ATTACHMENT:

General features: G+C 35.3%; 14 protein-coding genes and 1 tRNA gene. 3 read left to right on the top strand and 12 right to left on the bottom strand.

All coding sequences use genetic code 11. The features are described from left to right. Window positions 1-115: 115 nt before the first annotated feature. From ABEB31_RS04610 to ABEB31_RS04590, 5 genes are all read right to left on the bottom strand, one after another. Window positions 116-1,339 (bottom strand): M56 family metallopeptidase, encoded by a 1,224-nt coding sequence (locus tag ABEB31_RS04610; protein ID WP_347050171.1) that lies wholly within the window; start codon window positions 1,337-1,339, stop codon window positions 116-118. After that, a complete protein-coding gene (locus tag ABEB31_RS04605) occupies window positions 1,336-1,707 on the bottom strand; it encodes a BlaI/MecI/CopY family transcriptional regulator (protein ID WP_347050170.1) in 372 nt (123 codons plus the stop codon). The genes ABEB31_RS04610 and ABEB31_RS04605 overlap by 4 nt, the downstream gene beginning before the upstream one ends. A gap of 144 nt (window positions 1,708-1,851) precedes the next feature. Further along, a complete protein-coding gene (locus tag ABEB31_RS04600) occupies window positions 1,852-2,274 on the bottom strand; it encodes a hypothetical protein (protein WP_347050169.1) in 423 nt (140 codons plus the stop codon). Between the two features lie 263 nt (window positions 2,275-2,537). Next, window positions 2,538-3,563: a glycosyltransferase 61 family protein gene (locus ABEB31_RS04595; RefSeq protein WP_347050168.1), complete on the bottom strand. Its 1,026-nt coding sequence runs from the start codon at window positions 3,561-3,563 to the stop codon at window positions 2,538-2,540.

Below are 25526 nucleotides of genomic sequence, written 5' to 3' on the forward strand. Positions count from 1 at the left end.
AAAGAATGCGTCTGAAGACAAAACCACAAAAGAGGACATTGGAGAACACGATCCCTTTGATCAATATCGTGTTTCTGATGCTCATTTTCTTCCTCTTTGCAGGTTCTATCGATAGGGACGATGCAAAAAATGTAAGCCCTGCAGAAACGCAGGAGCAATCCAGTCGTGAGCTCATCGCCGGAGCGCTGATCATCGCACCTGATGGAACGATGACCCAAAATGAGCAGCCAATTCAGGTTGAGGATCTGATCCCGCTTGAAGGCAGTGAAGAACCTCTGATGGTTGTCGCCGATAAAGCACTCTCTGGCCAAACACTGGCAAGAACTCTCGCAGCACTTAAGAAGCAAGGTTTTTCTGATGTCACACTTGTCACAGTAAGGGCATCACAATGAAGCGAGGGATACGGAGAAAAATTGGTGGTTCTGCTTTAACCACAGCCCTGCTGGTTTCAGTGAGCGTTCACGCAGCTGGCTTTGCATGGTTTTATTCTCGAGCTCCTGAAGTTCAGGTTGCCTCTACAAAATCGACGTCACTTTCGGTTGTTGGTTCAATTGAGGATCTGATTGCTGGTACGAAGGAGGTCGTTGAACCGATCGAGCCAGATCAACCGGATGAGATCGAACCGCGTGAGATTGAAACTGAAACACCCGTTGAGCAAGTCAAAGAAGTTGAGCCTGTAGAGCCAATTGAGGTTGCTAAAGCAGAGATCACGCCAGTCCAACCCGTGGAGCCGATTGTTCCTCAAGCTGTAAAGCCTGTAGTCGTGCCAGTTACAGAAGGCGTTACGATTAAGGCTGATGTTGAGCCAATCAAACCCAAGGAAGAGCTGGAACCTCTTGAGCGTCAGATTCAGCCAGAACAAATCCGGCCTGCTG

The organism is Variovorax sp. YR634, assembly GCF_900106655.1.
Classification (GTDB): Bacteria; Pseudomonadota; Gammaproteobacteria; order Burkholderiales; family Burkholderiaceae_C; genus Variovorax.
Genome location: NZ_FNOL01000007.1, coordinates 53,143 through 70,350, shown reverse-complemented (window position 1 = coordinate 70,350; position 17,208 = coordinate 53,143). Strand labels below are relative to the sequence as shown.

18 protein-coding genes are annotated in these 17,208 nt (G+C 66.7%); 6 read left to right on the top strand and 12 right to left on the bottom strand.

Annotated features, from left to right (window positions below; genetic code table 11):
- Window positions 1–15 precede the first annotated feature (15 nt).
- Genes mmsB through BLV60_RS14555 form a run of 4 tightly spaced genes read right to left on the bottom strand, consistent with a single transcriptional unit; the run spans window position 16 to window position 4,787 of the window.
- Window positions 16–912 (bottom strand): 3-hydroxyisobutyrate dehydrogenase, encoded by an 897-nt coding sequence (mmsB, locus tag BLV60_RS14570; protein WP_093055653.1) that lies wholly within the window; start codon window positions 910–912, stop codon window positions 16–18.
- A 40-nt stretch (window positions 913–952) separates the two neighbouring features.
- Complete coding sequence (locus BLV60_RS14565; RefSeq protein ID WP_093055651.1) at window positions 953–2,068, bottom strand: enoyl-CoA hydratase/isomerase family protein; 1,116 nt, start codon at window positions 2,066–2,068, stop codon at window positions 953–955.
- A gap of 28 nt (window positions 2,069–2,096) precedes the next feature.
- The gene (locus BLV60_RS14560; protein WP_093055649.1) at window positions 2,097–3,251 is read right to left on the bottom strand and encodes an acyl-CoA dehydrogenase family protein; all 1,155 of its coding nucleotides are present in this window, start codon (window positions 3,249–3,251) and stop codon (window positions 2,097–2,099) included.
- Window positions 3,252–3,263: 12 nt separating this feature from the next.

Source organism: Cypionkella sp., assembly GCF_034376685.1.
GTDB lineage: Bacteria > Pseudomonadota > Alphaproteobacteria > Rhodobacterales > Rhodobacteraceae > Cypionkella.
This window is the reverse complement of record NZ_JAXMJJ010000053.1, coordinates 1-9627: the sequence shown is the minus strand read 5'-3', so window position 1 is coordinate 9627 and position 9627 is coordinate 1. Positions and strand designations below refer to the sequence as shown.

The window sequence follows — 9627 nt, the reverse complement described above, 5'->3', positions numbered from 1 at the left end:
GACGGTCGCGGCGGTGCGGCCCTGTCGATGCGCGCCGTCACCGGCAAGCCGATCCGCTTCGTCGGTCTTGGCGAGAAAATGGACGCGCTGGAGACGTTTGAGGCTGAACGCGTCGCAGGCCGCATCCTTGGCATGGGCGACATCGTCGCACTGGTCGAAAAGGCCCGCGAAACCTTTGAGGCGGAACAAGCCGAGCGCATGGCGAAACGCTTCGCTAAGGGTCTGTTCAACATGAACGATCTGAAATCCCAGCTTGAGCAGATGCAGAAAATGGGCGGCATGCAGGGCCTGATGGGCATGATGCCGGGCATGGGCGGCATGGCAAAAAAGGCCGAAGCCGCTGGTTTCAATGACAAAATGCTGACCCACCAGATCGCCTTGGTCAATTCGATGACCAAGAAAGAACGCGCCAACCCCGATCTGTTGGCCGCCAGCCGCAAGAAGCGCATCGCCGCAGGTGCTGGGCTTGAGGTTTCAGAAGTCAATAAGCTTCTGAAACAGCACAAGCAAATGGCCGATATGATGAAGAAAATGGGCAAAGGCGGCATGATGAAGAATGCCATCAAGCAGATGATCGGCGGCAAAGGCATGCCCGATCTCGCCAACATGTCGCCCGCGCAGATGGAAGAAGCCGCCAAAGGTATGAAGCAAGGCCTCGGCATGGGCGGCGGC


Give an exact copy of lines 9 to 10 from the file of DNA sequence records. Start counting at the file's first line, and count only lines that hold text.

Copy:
Annotated features, from left to right (window positions below; genetic code table 11):
- Window positions 1–15 precede the first annotated feature (15 nt).